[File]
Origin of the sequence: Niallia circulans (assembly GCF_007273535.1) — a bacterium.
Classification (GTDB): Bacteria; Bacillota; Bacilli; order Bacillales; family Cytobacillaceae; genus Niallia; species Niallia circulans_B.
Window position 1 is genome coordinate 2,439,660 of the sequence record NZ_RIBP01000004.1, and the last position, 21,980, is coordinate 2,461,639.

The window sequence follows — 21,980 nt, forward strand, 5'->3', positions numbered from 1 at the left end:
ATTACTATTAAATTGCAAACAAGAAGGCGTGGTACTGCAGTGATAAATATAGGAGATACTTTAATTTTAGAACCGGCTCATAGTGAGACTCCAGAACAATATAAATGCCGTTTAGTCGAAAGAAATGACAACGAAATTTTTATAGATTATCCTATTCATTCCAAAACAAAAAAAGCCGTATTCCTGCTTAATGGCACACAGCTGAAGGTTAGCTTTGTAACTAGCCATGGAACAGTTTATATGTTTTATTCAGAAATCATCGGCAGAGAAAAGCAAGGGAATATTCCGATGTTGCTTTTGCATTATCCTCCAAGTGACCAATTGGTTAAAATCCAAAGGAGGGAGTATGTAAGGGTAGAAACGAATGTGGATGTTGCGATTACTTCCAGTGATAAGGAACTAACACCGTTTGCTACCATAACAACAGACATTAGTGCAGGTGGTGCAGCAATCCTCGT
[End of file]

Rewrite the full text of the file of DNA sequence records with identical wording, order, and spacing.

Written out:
Origin of the sequence: Niallia circulans (assembly GCF_007273535.1) — a bacterium.
Classification (GTDB): Bacteria; Bacillota; Bacilli; order Bacillales; family Cytobacillaceae; genus Niallia; species Niallia circulans_B.
Window position 1 is genome coordinate 2,439,660 of the sequence record NZ_RIBP01000004.1, and the last position, 21,980, is coordinate 2,461,639.

The window sequence follows — 21,980 nt, forward strand, 5'->3', positions numbered from 1 at the left end:
ATTACTATTAAATTGCAAACAAGAAGGCGTGGTACTGCAGTGATAAATATAGGAGATACTTTAATTTTAGAACCGGCTCATAGTGAGACTCCAGAACAATATAAATGCCGTTTAGTCGAAAGAAATGACAACGAAATTTTTATAGATTATCCTATTCATTCCAAAACAAAAAAAGCCGTATTCCTGCTTAATGGCACACAGCTGAAGGTTAGCTTTGTAACTAGCCATGGAACAGTTTATATGTTTTATTCAGAAATCATCGGCAGAGAAAAGCAAGGGAATATTCCGATGTTGCTTTTGCATTATCCTCCAAGTGACCAATTGGTTAAAATCCAAAGGAGGGAGTATGTAAGGGTAGAAACGAATGTGGATGTTGCGATTACTTCCAGTGATAAGGAACTAACACCGTTTGCTACCATAACAACAGACATTAGTGCAGGTGGTGCAGCAATCCTCGT